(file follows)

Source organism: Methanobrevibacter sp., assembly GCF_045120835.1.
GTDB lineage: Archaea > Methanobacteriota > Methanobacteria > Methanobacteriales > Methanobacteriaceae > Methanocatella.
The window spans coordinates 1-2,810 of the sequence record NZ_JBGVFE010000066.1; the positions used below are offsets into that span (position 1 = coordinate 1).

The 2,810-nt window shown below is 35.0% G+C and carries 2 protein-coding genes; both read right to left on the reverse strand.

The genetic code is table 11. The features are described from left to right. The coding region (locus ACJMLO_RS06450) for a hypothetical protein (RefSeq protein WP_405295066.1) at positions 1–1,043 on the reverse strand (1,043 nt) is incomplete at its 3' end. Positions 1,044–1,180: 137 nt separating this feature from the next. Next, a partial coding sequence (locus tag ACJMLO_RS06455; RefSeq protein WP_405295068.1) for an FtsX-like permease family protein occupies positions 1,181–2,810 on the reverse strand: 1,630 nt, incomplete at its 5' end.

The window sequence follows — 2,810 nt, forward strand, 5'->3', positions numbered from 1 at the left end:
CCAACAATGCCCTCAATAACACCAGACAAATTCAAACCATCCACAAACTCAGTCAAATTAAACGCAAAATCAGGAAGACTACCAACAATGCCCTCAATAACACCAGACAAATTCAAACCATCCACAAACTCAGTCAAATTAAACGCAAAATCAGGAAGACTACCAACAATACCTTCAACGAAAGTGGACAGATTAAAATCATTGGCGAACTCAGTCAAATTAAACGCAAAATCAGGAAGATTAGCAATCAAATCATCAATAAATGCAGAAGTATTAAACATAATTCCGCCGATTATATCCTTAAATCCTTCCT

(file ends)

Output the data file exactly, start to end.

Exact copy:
Source organism: Methanobrevibacter sp., assembly GCF_045120835.1.
GTDB lineage: Archaea > Methanobacteriota > Methanobacteria > Methanobacteriales > Methanobacteriaceae > Methanocatella.
The window spans coordinates 1-2,810 of the sequence record NZ_JBGVFE010000066.1; the positions used below are offsets into that span (position 1 = coordinate 1).

The 2,810-nt window shown below is 35.0% G+C and carries 2 protein-coding genes; both read right to left on the reverse strand.

The genetic code is table 11. The features are described from left to right. The coding region (locus ACJMLO_RS06450) for a hypothetical protein (RefSeq protein WP_405295066.1) at positions 1–1,043 on the reverse strand (1,043 nt) is incomplete at its 3' end. Positions 1,044–1,180: 137 nt separating this feature from the next. Next, a partial coding sequence (locus tag ACJMLO_RS06455; RefSeq protein WP_405295068.1) for an FtsX-like permease family protein occupies positions 1,181–2,810 on the reverse strand: 1,630 nt, incomplete at its 5' end.

The window sequence follows — 2,810 nt, forward strand, 5'->3', positions numbered from 1 at the left end:
CCAACAATGCCCTCAATAACACCAGACAAATTCAAACCATCCACAAACTCAGTCAAATTAAACGCAAAATCAGGAAGACTACCAACAATGCCCTCAATAACACCAGACAAATTCAAACCATCCACAAACTCAGTCAAATTAAACGCAAAATCAGGAAGACTACCAACAATACCTTCAACGAAAGTGGACAGATTAAAATCATTGGCGAACTCAGTCAAATTAAACGCAAAATCAGGAAGATTAGCAATCAAATCATCAATAAATGCAGAAGTATTAAACATAATTCCGCCGATTATATCCTTAAATCCTTCCT